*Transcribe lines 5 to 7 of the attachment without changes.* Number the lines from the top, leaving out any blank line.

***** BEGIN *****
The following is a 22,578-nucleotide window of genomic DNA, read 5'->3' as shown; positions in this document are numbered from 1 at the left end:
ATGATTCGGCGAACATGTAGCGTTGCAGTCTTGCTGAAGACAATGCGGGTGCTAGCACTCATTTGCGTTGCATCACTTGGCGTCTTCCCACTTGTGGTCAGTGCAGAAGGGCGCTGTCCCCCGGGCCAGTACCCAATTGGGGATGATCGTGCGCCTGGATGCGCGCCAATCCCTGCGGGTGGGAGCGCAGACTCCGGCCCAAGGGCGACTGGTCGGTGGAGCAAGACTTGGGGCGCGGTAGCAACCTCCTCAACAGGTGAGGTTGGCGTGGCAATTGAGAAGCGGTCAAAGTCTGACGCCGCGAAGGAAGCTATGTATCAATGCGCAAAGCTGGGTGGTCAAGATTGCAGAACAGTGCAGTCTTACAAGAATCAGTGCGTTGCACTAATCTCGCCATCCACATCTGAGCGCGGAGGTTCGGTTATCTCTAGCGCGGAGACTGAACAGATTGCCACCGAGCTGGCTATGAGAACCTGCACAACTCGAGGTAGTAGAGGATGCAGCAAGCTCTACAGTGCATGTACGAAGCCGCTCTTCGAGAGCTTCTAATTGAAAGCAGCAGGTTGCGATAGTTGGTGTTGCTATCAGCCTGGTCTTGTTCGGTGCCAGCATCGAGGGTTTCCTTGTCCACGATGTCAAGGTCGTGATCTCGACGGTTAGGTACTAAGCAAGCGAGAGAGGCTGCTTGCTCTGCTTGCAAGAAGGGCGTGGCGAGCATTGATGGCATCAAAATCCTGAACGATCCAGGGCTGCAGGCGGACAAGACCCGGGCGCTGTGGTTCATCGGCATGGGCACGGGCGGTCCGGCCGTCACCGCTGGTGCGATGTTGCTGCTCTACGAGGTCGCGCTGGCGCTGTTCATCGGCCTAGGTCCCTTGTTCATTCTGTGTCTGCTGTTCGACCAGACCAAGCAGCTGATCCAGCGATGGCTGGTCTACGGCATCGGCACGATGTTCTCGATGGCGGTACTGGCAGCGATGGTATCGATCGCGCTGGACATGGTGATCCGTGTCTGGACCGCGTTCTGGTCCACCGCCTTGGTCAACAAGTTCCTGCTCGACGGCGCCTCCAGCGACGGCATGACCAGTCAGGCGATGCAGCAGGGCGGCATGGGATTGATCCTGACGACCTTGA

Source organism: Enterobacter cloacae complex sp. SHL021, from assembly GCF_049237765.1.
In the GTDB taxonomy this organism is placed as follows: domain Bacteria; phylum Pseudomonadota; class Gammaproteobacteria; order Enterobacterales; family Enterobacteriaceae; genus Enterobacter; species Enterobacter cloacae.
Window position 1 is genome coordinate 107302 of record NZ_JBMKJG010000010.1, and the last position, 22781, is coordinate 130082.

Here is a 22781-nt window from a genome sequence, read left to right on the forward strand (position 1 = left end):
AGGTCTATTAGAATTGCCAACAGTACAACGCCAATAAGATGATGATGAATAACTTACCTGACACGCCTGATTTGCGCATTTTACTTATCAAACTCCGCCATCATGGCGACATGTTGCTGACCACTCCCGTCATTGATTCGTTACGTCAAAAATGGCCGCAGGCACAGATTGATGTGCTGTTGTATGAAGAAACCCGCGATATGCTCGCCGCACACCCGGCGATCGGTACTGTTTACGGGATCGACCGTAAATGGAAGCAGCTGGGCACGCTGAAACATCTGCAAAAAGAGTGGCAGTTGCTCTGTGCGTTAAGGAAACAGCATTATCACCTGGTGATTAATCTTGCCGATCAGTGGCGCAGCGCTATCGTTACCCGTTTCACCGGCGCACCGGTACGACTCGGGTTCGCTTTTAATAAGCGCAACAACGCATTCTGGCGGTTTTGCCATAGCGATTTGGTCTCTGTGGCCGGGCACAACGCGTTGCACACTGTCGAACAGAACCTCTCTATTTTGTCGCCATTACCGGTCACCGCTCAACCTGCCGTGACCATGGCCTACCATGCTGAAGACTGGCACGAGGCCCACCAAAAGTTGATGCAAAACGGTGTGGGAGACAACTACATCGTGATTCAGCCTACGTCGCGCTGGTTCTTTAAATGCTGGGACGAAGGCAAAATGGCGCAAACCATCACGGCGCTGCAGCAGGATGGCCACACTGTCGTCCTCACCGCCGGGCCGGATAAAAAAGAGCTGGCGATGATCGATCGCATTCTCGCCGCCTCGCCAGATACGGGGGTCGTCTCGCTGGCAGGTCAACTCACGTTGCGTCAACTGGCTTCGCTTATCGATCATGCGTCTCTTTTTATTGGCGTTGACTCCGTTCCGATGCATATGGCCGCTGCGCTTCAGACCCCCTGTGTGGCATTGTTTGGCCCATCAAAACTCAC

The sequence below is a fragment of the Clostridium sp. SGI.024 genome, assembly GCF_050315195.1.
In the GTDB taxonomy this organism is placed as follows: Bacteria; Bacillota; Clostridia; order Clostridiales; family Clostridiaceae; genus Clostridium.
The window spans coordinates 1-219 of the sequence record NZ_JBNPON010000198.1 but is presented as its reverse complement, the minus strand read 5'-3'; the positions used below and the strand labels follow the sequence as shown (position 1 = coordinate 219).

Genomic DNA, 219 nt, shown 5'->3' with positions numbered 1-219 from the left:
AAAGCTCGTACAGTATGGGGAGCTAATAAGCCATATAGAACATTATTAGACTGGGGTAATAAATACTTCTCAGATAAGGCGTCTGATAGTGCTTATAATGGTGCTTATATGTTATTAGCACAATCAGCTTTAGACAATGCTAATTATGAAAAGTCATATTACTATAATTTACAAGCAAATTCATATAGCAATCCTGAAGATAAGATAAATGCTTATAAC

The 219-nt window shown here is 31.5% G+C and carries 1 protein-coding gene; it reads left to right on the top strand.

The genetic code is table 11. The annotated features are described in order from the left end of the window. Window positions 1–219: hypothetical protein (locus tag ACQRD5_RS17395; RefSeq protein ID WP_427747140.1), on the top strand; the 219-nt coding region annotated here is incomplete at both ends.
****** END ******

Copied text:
Window position 1 is genome coordinate 107302 of record NZ_JBMKJG010000010.1, and the last position, 22781, is coordinate 130082.

Here is a 22781-nt window from a genome sequence, read left to right on the forward strand (position 1 = left end):
AGGTCTATTAGAATTGCCAACAGTACAACGCCAATAAGATGATGATGAATAACTTACCTGACACGCCTGATTTGCGCATTTTACTTATCAAACTCCGCCATCATGGCGACATGTTGCTGACCACTCCCGTCATTGATTCGTTACGTCAAAAATGGCCGCAGGCACAGATTGATGTGCTGTTGTATGAAGAAACCCGCGATATGCTCGCCGCACACCCGGCGATCGGTACTGTTTACGGGATCGACCGTAAATGGAAGCAGCTGGGCACGCTGAAACATCTGCAAAAAGAGTGGCAGTTGCTCTGTGCGTTAAGGAAACAGCATTATCACCTGGTGATTAATCTTGCCGATCAGTGGCGCAGCGCTATCGTTACCCGTTTCACCGGCGCACCGGTACGACTCGGGTTCGCTTTTAATAAGCGCAACAACGCATTCTGGCGGTTTTGCCATAGCGATTTGGTCTCTGTGGCCGGGCACAACGCGTTGCACACTGTCGAACAGAACCTCTCTATTTTGTCGCCATTACCGGTCACCGCTCAACCTGCCGTGACCATGGCCTACCATGCTGAAGACTGGCACGAGGCCCACCAAAAGTTGATGCAAAACGGTGTGGGAGACAACTACATCGTGATTCAGCCTACGTCGCGCTGGTTCTTTAAATGCTGGGACGAAGGCAAAATGGCGCAAACCATCACGGCGCTGCAGCAGGATGGCCACACTGTCGTCCTCACCGCCGGGCCGGATAAAAAAGAGCTGGCGATGATCGATCGCATTCTCGCCGCCTCGCCAGATACGGGGGTCGTCTCGCTGGCAGGTCAACTCACGTTGCGTCAACTGGCTTCGCTTATCGATCATGCGTCTCTTTTTATTGGCGTTGACTCCGTTCCGATGCATATGGCCGCTGCGCTTCAGACCCCCTGTGTGGCATTGTTTGGCCCATCAAAACTCAC